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By Mahar Mangahas
Both of this week’s two releases of the first findings from the fourth-quarter 2013 Social Weather Survey showed steadiness in the sentiments of the Filipino people, despite the horrendous suffering and damage recently wrought by Supertyphoon “Yolanda.”
By Julie Hall
Accustomed though it is to disasters, the Philippines has taken an extraordinary pummeling in recent months and endured more than its normal portion of pain and distress.
By Dante Dalabajan
The past few months were notable for the bad news that hogged the headlines. One—noteworthy for the amount of money it involved and the big names it has so far implicated—was the pork barrel scandal. Predictably, the scandal has moved the chattering classes to circle the wagons against the thieves of taxpayers’ money. But while it is indeed an issue of taxpayers’ money, it is equally true that it is an issue of money taken away from poor farmers and fishers who were used as a ruse to steal us blind.
It now appears that the Aquino administration is indeed neglecting the victims of Typhoon “Pablo.” The spotlight is now on the young students among these victims: They are starting the new school year in tents provided by Unicef, using school materials that reportedly have been “scavenged.”
This is in reaction to the editorial “Hunger” (Inquirer, 3/2/13) which stated that “The raid (last Feb. 26) on the regional office of the Department of Social Welfare and Development in Davao City would not have happened had national and local officials been sensitive to the situation of the survivors of Typhoon ‘Pablo’ from Compostela Valley and Davao Oriental.”
We commend as well as thank the Inquirer for giving a more accurate, rational and compassionate account of the protest of Typhoon “Pablo” survivors at the Department of Social Welfare and Development office in Davao (“Hunger,” Inquirer, 3/2/13).
The Union of People’s Lawyers in Mindanao (UPLM) condemns the violent dispersal by the Davao City police of Typhoon “Pablo” survivors who massed up at the Department of Social Welfare and Development Regional Office in Davao City, to demand the immediate release of relief goods due them. The excessive use of force on the disaster victims, which included the use of snipers and high-powered rifles, defies legal and moral justification.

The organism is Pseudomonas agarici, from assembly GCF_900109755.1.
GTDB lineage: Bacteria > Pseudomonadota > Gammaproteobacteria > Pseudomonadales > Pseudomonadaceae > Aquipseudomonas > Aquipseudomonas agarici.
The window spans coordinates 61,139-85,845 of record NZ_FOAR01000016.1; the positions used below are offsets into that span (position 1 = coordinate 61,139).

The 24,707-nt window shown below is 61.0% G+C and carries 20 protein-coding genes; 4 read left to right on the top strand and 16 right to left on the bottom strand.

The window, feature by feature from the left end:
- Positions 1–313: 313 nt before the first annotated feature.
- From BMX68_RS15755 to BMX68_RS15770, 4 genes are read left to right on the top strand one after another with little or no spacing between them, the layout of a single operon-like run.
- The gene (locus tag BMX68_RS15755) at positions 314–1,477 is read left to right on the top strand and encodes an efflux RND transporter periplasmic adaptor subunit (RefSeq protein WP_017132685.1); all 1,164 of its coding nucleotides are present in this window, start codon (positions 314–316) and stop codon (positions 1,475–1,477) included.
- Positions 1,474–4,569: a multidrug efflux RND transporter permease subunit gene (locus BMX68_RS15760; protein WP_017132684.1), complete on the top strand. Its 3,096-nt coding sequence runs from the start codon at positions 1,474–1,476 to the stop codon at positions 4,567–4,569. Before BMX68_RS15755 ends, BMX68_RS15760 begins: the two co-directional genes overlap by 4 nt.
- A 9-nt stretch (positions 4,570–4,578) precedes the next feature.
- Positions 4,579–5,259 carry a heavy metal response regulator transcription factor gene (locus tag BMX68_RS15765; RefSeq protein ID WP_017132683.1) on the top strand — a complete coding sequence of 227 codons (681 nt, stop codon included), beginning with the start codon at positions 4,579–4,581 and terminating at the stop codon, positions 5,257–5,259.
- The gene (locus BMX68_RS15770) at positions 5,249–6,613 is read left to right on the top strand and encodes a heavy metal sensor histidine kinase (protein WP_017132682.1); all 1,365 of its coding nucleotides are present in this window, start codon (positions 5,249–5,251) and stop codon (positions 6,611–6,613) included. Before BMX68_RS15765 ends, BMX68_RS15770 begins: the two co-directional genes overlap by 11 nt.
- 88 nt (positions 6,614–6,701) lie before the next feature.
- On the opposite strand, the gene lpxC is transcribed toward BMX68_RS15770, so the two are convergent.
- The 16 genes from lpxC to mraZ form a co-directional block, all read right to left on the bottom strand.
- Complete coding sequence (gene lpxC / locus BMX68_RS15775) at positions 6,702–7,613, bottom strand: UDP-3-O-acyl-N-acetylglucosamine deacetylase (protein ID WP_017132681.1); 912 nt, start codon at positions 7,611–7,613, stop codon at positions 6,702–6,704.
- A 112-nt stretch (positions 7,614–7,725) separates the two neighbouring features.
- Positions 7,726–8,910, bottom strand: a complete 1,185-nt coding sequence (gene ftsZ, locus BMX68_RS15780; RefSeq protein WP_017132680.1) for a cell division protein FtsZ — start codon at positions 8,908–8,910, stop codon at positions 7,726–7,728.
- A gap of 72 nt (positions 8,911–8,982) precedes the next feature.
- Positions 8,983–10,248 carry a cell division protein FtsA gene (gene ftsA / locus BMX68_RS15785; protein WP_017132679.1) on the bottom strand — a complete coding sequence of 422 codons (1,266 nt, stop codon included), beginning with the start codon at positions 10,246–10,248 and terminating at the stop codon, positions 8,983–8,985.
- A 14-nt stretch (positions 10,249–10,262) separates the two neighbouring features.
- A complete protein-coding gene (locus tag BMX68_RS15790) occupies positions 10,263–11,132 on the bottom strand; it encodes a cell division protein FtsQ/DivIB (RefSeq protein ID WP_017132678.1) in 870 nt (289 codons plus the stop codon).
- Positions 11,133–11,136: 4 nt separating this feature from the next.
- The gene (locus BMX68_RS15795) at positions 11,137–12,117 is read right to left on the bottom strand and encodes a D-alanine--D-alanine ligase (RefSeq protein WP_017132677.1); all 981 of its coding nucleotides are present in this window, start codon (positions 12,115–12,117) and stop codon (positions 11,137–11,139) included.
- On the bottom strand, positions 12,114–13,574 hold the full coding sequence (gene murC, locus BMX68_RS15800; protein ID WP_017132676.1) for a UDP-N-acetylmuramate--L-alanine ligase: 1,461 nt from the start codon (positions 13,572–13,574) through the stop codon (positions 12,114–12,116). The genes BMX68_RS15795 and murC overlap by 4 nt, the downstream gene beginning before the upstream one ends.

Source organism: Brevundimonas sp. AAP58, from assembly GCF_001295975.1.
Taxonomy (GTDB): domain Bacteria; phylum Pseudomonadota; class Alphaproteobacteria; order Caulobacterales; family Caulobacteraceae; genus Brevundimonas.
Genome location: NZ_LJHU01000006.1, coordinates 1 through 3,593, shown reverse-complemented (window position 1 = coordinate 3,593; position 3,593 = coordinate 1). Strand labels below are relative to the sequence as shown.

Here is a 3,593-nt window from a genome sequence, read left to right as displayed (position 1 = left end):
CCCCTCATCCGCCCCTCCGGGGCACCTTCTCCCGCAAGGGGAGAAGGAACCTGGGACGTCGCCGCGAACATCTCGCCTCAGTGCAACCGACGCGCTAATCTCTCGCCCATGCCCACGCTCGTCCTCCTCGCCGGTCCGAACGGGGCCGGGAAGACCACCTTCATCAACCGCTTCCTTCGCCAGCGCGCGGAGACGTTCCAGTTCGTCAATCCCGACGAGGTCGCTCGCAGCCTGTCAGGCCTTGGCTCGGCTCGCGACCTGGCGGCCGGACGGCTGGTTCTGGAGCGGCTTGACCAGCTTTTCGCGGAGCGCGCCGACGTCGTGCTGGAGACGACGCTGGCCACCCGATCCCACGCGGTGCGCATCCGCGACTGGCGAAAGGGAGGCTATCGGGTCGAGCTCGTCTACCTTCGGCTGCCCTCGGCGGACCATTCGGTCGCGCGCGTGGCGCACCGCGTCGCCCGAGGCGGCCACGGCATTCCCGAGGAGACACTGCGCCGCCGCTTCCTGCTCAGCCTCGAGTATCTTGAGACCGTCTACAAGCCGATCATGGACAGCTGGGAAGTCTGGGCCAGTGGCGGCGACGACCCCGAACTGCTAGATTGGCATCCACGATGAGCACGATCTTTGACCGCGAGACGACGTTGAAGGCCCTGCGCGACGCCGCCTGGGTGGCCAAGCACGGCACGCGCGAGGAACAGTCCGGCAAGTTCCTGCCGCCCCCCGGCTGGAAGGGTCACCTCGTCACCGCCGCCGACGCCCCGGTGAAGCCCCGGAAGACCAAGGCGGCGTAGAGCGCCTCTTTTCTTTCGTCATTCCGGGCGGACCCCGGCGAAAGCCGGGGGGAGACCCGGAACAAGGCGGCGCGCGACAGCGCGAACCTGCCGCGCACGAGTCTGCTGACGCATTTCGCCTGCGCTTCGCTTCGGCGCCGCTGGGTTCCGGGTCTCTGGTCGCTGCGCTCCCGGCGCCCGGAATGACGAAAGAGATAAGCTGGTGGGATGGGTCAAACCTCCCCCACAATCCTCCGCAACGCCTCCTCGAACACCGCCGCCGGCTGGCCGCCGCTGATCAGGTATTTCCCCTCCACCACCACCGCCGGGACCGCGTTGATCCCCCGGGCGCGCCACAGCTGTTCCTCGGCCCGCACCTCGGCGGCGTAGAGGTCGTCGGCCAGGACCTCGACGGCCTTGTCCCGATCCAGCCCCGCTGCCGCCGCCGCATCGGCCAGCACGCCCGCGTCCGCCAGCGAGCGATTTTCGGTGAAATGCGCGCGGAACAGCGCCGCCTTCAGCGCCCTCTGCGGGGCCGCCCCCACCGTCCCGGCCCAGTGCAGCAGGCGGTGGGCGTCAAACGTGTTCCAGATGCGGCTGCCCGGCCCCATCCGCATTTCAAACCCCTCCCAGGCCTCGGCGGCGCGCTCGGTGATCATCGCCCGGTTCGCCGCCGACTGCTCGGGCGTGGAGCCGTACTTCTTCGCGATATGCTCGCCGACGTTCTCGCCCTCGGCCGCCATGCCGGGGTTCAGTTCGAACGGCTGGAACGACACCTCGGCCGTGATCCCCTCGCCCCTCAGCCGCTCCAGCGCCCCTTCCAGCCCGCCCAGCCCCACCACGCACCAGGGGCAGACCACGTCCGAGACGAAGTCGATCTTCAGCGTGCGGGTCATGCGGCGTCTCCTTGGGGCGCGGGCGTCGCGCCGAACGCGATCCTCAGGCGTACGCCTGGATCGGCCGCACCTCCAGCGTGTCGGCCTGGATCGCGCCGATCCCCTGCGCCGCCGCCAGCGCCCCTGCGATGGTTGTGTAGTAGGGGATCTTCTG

The raid on Tuesday of the regional office of the Department of Social Welfare and Development in Davao City would not have happened had national and local officials been sensitive to the situation of the survivors of Typhoon “Pablo” from Compostela Valley and Davao Oriental. Complaining of hunger and neglect, the survivors belonging to the group Barug Katawhan forced their way into the office and made off with sacks of rice and other relief goods. (Spokesperson Karlos Trangia was reported as assiduously listing the stuff carted away, from 52 sacks of rice down to a single can of biscuits.) The police later wrested back the goods taken, resulting in injuries to a number of people.
By AMF Lagmay
, E Colmenares
, J Alconis
, J Mendoza
, J Santiago
, K Rodolfo
, L Minimo
, MJ Gonzales
, RN Eco
, RW Serrado
, T Herrero
On December 4, 2012, Typhoon “Pablo” (international name “Bopha”) made landfall in Mindanao. Classified as a Category 5 typhoon by US meteorological experts, Pablo packed winds with an average speed of 185 kilometers per hour (kph) and gusts reaching 210 kph. Pablo’s eye crossed Mindanao through Davao Oriental, Compostela Valley, Agusan del Sur, Bukidnon and Misamis Oriental.
By Carlos Isagani T. Zarate
The recent filing of criminal charges by the police authorities in Compostela Valley province against some survivors of Typhoon “Pablo” and leaders of people’s organizations who protested the lethargic relief operations in the devastated areas of Mindanao is nothing but a shameless, insensitive attempt to cover up sheer government incompetence. Worse, it is tantamount to criminalizing the hunger and misery of typhoon survivors.
First of all, I wish to recognize and express appreciation for the Inquirer’s professionalism and comprehensive coverage that highlighted the humanitarian impact of Typhoon “Pablo” in the affected areas of eastern and northeastern Mindanao. We would like to also thank the Inquirer for giving prominence to the story “Storm victims get $4M in fresh aid,” under the bylines of Ayan Mellejor and Allan Nawal (Inquirer, 1/20/13).
By Juan L. Mercado
The Year 2012 is now almost out the door. Was it an undiluted “Annus Horribilis” or “Year of Horrors”? Queen Elizabeth II dusted off that phrase in a 1992 address. Fire had gutted parts of Windsor Palace, and family scandals were capped by the Prince of Wales separating from Princess Diana.